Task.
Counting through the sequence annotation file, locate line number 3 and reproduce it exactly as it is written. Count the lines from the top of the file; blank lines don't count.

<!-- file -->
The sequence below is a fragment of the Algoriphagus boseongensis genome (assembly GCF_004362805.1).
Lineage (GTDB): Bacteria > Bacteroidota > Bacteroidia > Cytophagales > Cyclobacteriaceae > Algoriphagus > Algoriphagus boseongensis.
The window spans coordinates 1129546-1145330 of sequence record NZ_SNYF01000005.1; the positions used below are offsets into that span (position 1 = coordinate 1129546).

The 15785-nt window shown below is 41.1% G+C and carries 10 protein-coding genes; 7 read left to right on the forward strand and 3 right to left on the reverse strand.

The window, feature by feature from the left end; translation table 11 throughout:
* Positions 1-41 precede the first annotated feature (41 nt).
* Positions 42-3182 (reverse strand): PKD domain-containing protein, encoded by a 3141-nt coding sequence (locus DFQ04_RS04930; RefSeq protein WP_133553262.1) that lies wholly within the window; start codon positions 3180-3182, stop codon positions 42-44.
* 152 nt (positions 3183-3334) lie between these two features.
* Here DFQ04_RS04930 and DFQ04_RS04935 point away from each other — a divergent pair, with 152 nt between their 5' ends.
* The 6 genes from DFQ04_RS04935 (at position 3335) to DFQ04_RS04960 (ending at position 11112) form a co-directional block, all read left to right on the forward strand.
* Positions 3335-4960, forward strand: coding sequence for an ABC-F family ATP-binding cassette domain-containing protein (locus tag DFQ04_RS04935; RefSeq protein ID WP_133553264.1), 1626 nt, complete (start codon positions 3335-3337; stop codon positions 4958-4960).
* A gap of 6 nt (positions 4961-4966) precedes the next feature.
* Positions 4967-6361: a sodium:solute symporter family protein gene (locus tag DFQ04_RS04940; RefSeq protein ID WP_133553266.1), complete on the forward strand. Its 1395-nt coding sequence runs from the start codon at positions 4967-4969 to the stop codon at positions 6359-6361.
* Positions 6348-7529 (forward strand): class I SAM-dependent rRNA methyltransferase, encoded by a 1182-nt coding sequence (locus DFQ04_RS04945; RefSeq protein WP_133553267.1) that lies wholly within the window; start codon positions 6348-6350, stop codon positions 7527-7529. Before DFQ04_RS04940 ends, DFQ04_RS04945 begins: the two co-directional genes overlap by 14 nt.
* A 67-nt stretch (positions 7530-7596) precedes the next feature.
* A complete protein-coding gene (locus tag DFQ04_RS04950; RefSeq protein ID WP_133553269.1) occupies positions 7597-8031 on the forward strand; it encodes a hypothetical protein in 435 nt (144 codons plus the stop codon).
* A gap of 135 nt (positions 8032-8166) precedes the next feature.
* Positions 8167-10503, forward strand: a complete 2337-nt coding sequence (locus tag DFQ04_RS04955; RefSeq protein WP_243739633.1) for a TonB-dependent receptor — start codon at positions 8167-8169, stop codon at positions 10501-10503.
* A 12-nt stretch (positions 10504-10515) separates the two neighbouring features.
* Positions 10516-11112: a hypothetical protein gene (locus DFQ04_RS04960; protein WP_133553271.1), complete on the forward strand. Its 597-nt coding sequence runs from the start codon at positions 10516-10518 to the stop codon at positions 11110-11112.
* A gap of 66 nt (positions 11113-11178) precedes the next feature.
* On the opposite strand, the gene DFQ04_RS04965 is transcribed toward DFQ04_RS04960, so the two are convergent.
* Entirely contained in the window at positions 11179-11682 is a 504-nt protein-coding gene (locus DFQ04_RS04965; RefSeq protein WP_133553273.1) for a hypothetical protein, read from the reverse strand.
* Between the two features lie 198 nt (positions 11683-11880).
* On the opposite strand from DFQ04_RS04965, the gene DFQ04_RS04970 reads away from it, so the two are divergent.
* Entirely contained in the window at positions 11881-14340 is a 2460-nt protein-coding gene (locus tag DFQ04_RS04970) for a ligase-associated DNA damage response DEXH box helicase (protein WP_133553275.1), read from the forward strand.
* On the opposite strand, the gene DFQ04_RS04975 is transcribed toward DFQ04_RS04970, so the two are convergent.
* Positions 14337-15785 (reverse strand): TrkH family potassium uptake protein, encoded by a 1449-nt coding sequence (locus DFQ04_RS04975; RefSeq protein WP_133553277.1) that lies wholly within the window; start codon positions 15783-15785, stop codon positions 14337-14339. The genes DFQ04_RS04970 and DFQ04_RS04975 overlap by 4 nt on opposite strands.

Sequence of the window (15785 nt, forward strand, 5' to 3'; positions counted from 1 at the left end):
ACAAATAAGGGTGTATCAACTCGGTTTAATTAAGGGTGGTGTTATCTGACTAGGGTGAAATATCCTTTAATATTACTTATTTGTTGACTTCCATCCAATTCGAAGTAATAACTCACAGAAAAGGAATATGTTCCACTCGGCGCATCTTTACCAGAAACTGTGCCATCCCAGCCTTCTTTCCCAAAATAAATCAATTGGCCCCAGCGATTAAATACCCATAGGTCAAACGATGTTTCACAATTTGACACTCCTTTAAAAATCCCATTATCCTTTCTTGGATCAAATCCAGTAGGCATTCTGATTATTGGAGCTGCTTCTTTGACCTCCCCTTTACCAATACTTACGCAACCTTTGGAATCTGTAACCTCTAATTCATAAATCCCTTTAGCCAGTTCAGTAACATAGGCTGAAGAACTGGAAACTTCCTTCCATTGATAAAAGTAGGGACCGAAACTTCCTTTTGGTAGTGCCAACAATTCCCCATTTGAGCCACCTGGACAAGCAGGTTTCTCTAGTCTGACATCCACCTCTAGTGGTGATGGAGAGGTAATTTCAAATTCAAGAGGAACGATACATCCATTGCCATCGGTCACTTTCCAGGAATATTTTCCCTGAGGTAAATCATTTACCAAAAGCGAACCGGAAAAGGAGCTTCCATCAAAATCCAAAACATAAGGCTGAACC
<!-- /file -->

The window spans coordinates 1129546-1145330 of sequence record NZ_SNYF01000005.1; the positions used below are offsets into that span (position 1 = coordinate 1129546).